Biological and Pharmaceutical Bulletin
Online ISSN : 1347-5215
Print ISSN : 0918-6158
ISSN-L : 0918-6158
Regular Articles
Updated in Silico Prediction Methods for Fractions Absorbed and Key Input Parameters of 355 Disparate Chemicals for Physiologically Based Pharmacokinetic Models for Time-Dependent Plasma Concentrations after Virtual Oral Doses in Humans
Koichiro AdachiMakiko ShimizuHiroshi Yamazaki
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2022 Volume 45 Issue 12 Pages 1812-1817


Human metabolic profiles for substances such as toxic food-derived compounds are usually allometrically extrapolated from traditionally determined in vivo rat concentration profiles. To evaluate internal exposures in humans without any reference to experimental data, physiologically based pharmacokinetic (PBPK) modeling could be used if the model input parameters could be estimated in silico. This approach would simplify the use of PBPK models for forward dosimetry after oral doses. In this study, the in silico estimation of input parameters for PBPK models (i.e., fraction absorbed × intestinal availability, absorption rate constants, and volumes of the systemic circulation) was updated for an panel of 355 chemicals (212 previously analyzed and 143 additional substances) using a light gradient boosting machine learning algorithms (LightGBM) based on between 11 and 29 in silico-calculated chemical descriptors. Simplified human PBPK models were then used to calculate virtual maximum plasma concentrations (Cmax) and areas under the concentration–time curve (AUC) based on two sets of input parameters, i.e., traditionally derived values from in vivo data and those calculated in silico using the current updated systems. Both sets of Cmax and AUC data were well correlated (r = 0.87 and r = 0.73, respectively; p < 0.01, n = 355). Therefore, input parameters for human PBPK models for a diverse range of compounds could be successfully estimated using chemical descriptors and in silico tools. This approach to pharmacokinetic modeling has potential for application in computational toxicology and in the clinical setting for assessing the potential risk of general chemicals.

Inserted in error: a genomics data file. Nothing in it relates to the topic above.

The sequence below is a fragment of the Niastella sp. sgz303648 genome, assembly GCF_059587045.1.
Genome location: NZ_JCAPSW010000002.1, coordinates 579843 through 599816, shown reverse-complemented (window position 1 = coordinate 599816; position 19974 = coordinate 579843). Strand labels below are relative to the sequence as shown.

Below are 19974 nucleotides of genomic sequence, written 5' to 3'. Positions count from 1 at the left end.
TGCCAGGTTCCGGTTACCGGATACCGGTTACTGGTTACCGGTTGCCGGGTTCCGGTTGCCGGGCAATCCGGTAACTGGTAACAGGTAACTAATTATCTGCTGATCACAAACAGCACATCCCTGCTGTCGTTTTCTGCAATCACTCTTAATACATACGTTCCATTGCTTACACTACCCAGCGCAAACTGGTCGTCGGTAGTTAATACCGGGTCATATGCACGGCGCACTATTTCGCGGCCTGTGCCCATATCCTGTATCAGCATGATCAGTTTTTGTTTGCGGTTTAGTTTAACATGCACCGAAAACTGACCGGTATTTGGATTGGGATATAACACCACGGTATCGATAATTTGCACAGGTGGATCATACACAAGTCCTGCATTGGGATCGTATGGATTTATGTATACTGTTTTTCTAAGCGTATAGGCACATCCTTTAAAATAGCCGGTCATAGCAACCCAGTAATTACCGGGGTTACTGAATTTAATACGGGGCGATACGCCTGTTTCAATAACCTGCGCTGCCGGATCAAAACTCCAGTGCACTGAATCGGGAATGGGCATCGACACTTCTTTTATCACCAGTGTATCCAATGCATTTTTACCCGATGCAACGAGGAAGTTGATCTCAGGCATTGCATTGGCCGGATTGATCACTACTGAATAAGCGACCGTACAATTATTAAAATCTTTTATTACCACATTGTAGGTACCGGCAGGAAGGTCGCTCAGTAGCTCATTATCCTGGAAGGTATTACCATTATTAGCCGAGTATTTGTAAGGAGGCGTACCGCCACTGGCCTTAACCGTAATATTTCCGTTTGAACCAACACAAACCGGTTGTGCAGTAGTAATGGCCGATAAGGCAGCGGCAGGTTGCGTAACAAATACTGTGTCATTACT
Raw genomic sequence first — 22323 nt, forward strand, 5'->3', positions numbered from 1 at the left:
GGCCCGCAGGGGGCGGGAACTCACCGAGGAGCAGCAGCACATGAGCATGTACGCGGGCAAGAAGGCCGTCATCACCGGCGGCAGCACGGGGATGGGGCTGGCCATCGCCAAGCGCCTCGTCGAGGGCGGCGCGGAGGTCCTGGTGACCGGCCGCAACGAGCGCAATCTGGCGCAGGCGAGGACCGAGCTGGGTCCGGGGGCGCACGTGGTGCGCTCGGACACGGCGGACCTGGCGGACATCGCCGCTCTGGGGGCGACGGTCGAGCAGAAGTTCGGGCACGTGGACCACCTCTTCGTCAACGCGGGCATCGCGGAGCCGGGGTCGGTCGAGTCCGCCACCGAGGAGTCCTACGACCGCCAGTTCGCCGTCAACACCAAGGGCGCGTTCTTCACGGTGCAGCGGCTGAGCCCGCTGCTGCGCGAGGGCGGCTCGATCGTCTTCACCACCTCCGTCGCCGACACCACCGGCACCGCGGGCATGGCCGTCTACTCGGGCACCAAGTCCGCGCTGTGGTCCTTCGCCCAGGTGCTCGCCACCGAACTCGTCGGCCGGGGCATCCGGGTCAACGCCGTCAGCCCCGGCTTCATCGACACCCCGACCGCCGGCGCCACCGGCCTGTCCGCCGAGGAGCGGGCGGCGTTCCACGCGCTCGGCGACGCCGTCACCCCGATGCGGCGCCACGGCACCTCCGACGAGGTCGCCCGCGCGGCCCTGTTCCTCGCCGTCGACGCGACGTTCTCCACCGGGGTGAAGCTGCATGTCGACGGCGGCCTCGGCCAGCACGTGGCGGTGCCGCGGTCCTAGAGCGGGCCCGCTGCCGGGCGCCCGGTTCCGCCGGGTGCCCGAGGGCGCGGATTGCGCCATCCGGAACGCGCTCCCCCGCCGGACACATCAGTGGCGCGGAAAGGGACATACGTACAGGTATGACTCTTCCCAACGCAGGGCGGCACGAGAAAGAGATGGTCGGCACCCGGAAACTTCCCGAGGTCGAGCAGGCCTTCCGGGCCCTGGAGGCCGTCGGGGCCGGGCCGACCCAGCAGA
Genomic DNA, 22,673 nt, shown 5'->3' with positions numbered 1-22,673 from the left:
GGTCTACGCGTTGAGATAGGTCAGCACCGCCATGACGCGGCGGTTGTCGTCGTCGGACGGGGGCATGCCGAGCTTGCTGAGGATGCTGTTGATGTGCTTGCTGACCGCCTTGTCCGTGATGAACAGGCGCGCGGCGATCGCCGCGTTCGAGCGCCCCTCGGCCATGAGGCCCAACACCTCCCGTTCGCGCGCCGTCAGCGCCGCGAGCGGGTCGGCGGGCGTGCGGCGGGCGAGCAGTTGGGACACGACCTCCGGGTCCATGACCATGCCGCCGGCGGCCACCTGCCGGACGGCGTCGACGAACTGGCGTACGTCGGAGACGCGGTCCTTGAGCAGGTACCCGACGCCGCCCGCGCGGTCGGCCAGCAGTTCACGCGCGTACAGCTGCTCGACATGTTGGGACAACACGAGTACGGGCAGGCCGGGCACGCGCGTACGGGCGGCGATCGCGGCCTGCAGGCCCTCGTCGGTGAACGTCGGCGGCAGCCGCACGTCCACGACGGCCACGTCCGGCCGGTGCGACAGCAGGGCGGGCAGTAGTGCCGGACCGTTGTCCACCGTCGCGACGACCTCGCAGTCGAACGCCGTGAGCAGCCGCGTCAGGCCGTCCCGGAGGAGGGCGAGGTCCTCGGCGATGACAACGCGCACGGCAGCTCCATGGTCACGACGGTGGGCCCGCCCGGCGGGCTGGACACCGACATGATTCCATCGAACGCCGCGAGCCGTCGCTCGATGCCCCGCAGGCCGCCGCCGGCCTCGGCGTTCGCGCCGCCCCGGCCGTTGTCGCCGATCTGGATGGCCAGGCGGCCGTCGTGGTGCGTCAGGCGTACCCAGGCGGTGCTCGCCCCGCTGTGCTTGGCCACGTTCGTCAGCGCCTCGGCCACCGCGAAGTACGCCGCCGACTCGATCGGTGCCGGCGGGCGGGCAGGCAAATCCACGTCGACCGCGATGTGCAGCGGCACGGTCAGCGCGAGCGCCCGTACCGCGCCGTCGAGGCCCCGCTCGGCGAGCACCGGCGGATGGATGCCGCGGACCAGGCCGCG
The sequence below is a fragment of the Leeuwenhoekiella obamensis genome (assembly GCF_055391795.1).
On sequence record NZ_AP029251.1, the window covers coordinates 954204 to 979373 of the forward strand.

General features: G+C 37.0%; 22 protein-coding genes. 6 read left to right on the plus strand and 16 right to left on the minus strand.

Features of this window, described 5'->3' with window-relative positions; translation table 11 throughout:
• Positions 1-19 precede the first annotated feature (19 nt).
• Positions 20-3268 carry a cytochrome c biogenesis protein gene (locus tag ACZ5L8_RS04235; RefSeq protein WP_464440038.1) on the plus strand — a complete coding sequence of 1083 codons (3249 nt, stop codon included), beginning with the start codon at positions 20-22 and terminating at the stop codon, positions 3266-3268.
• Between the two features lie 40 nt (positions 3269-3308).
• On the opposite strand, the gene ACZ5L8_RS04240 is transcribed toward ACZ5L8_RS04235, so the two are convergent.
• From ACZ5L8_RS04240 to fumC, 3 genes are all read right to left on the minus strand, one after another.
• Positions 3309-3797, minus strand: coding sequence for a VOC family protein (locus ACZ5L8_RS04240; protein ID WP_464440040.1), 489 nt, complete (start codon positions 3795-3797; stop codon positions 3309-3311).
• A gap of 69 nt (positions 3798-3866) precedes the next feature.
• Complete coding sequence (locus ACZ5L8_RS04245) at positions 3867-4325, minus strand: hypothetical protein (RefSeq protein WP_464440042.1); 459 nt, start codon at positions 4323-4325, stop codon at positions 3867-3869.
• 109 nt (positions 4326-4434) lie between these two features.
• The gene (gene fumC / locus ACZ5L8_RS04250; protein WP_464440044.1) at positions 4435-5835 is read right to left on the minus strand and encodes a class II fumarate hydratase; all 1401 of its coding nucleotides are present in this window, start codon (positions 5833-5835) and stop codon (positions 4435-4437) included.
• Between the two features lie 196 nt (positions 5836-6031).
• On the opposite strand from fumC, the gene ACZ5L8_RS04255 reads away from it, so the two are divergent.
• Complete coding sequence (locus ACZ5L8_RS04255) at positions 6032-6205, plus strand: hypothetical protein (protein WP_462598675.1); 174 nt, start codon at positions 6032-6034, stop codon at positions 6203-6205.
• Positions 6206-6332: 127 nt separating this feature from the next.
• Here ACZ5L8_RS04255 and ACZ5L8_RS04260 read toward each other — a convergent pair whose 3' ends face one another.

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© 2022 The Pharmaceutical Society of Japan
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